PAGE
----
Search Results

You are looking at 1 - 3 of 3 items for :

  • Author or Editor: Pai-Cheng Lin x
  • Behavioral Sciences x
  • Refine by Access: All Content x
Clear All Modify Search

Abstract

Aim

This study evaluated the consistency between the International Classification of Diseases, 11th Edition (ICD-11) for gaming disorder (ICD-11-GD) and Diagnostic and Statistical Manual of Mental Disorders, Fifth Edition (DSM-5) criteria for internet gaming disorder (DSM-5-IGD). Moreover, the functional impairment of participants and their insight of their GD were evaluated.

Methods

We recruited 60 participants with GD, 45 participants who engaged in hazardous gaming (HG), and 120 controls based on a diagnostic interview. Their operationalization of functional impairment and stage of change were evaluated by interviews and questionnaires, including the Brief Gaming Negative Consequence Scale (BGNCS).

Results

We observed satisfactory consistency (kappa value = 0.80) with a diagnostic accuracy of 91.5% between the ICD-11-GD and DSM-5-IGD criteria. Furthermore, 16 participants with IGD in DSM-5 were determined to have HG based on the ICD-11 criteria. Participants of GD group experienced impaired functioning in their health (96.7%), career (73.3%), social life (61.6%), academic performance (36.7%), and job performance (35%). Moreover, a proportion of them were in the pre-contemplation (25.0%), contemplation (61.7%), preparation (10%), and action stages (3.3%).

Conclusion

There is a good consistency between ICD-11-GD and DSM-5-IGD criteria. The ICD-11 criteria have a high threshold for diagnosing GD. HG criteria could compensate for this high threshold and identify individuals with a gaming-related functional impairment who require help. Most of the participants with GD were in the early stage of change. Interventions to promote their insight are essential. The BGNCS can be used to examine the negative consequences of gaming and aid mental health professionals in assessing functional impairment.

Open access

Abstract

Aim

The study explores IGD withdrawal-related presentations, including autonomic reaction, affective symptoms, anhedonia, and gaming urge during abstinence from gaming. We prospectively evaluated these withdrawal-related symptoms (WRS) and gaming craving during abstinence from gaming.

Methods

We examined 69 individuals with IGD and 69 regular gamers and evaluated their WRS (using an exploratory questionnaire), affective and behavioral WRS (using the Questionnaire on Gaming Urge-Brief Version gaming disorder questionnaire), and heart rate. All the participants attempted to abstain from gaming before our assessment. Subsequently, some participants’ WRS and gaming craving before they engaged in gaming were prospectively evaluated.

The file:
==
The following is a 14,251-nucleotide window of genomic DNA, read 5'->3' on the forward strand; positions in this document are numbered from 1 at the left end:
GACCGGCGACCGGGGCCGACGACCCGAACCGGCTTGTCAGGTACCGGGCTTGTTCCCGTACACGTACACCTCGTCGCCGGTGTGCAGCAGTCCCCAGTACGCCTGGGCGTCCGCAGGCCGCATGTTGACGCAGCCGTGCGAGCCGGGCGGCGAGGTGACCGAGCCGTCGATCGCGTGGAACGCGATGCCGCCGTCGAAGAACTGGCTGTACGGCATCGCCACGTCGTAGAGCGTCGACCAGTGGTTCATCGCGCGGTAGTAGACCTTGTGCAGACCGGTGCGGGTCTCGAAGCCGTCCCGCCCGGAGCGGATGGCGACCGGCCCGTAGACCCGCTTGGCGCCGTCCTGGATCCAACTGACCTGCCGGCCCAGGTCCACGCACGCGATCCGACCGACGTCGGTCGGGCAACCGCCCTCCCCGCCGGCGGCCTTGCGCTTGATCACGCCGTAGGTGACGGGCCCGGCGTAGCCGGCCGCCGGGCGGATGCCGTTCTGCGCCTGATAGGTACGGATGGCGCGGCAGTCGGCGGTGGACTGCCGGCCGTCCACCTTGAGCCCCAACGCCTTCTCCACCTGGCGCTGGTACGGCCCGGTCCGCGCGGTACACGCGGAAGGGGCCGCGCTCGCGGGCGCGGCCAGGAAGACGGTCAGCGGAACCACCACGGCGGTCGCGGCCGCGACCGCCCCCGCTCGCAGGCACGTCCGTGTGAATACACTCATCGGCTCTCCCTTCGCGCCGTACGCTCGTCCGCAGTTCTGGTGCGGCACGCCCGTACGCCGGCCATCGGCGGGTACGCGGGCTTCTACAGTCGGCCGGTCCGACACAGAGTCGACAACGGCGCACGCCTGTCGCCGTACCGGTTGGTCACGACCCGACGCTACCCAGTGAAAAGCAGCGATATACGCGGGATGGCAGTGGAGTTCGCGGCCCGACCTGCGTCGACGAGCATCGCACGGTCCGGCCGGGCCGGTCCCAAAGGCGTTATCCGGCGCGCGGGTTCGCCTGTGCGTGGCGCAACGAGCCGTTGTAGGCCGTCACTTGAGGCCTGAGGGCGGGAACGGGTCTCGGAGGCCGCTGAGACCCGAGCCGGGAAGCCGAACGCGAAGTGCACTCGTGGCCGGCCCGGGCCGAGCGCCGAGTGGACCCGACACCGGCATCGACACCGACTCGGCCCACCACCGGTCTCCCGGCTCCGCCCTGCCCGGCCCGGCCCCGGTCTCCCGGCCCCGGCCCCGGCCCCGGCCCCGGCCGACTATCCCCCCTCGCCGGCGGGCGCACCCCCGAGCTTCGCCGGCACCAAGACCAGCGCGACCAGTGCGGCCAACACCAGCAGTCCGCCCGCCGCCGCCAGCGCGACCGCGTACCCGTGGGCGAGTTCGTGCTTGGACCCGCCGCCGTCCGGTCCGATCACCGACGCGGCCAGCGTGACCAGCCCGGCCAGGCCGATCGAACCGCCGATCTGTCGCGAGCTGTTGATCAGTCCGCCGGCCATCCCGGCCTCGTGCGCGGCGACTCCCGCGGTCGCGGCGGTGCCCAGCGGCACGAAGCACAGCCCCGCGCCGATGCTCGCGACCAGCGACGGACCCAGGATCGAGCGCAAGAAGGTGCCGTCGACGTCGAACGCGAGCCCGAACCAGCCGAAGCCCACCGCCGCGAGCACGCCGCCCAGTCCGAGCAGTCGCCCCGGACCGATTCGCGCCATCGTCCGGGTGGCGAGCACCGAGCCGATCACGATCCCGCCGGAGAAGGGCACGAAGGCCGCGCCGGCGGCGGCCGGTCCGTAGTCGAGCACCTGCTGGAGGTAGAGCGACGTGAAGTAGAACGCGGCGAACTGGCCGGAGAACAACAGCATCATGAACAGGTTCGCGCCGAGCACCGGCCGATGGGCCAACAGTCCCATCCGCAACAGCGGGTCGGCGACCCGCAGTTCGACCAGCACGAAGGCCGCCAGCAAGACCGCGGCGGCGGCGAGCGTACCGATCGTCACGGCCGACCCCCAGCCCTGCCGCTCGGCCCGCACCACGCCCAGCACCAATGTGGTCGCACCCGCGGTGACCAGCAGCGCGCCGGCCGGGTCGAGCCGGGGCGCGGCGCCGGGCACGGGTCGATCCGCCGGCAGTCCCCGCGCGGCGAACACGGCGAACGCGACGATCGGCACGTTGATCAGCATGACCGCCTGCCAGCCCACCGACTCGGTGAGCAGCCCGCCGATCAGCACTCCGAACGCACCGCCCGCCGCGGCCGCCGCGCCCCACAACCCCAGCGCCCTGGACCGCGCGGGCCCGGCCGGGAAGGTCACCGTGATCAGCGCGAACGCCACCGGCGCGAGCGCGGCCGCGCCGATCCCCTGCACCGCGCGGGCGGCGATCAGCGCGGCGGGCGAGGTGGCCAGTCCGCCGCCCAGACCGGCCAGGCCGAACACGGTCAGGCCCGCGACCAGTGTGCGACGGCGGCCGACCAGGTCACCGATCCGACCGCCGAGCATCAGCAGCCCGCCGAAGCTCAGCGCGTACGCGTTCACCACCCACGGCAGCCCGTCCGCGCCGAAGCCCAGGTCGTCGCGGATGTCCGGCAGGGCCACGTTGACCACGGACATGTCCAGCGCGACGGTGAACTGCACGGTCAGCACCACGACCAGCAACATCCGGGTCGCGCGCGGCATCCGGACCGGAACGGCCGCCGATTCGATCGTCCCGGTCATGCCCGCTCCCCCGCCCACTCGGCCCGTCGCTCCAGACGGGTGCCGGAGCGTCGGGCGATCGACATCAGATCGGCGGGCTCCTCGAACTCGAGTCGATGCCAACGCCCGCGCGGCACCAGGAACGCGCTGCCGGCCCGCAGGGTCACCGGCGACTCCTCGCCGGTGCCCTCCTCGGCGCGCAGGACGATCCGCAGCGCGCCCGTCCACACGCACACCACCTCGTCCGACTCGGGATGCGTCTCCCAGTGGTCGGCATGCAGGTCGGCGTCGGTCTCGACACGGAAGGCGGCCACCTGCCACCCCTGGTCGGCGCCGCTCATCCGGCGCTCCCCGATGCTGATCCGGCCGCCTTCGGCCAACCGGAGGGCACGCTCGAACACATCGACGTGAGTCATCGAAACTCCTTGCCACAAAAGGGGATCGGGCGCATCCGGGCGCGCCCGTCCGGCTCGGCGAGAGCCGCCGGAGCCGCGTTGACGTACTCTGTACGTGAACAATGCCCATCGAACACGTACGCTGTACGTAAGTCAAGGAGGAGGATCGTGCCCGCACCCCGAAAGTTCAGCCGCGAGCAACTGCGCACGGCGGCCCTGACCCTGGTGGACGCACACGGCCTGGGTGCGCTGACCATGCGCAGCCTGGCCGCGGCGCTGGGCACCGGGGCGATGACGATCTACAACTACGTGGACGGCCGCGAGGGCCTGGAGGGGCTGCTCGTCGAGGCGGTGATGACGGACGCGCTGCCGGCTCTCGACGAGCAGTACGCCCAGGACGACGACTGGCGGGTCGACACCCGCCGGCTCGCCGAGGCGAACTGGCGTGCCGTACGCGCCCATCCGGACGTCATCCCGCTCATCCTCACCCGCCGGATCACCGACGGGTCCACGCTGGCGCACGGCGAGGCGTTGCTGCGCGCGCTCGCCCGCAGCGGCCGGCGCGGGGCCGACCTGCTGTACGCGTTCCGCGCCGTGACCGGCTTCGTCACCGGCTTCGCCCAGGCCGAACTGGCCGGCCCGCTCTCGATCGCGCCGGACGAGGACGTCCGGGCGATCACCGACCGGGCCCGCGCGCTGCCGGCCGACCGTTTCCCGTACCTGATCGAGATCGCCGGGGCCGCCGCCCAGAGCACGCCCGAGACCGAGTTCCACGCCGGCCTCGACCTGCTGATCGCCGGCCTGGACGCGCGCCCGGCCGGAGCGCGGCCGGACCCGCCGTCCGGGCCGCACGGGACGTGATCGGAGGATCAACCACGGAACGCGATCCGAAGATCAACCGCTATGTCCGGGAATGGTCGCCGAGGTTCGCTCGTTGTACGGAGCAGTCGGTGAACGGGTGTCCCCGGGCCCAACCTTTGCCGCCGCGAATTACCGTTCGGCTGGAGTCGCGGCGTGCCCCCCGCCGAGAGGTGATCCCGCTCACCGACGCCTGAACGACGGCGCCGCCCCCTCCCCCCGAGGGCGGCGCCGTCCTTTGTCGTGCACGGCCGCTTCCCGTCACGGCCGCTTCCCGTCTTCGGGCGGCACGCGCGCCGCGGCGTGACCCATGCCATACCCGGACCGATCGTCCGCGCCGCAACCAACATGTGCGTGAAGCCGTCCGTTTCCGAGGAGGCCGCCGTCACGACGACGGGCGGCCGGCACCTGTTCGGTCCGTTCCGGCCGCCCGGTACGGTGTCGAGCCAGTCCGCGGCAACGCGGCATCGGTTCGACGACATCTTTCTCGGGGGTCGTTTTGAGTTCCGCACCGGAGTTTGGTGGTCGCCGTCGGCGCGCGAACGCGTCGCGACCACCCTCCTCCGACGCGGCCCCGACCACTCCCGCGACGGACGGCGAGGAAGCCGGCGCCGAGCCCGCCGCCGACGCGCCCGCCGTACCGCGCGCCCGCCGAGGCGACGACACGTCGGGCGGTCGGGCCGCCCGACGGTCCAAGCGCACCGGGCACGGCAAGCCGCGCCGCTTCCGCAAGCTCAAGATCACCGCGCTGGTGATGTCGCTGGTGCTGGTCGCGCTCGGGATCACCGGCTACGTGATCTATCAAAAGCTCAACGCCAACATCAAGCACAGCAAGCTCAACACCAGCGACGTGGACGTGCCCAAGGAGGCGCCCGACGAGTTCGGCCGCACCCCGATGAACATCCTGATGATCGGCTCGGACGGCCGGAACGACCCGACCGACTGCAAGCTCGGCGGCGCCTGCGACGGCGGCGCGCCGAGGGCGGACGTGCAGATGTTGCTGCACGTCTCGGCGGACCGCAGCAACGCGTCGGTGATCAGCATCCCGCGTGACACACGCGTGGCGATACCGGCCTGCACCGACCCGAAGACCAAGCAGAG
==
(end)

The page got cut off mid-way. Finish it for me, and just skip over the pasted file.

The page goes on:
Results

In the IGD group, 85.5% experienced gaming WRS, including affective, anhedonia, and gaming urge symptoms. They could relieve these symptoms through gaming. The IGD group experienced more severe gaming WRS, gaming craving, and a higher heart rate than the regular gamer group. Gaming urge was most associated WRS of IGD. Participants with IGD experienced more severe gaming cravings when their gaming abstinence before the assessment was shorter. WRS attenuated at night and the following morning when they maintained their gaming abstinence after assessment.

Conclusion

Individuals with IGD experience withdrawal-related affective, anhedonia, and gaming urge symptoms and a higher heart rate during abstinence. The WRS attenuated in 1 day. Most participants agreed that these symptoms could be relieved through gaming. Further prospective evaluation by objective assessment in an adequate sample was required to understand gaming withdrawal symptoms comprehensively.

Open access
Journal of Behavioral Addictions
Authors:
Chao-Yang Wang
,
Yu-Chen Wu
,
Chen-Hsiang Su
,
Pai-Cheng Lin
,
Chih-Hung Ko
, and
Ju-Yu Yen

Introduction

This study evaluates the association between generalized anxiety disorder (GAD) and Internet gaming disorder (IGD) and the role of behavior inhibition in young adults.

Methods

We recruited 87 people with IGD and a control group of 87 people without a history of IGD. All participants underwent a diagnostic interview based on the fifth edition of Diagnostic and Statistical Manual of Mental Disorders, IGD and GAD criteria, and completed a questionnaire on behavior inhibition, depression, and anxiety.

Results

Logistic regression revealed that adults with GAD were more likely (odds ratio = 8.11, 95% CI = 1.78−37.09) to have IGD than those without it. The OR decreased when controlling for behavior inhibition. IGD subjects with GAD had higher depressive and anxiety score than those without GAD.

Conclusions

GAD was associated with IGD. Comorbid GAD can contribute to higher emotional difficulty. GAD should be well-assessed and interventions planned when treating young adults with IGD. Behavioral inhibition confounds the association between GAD and IGD. Further study is necessary to evaluate how to intervene in behavioral inhibitions to attenuate the risk of GAD and IGD comorbidity.

Open access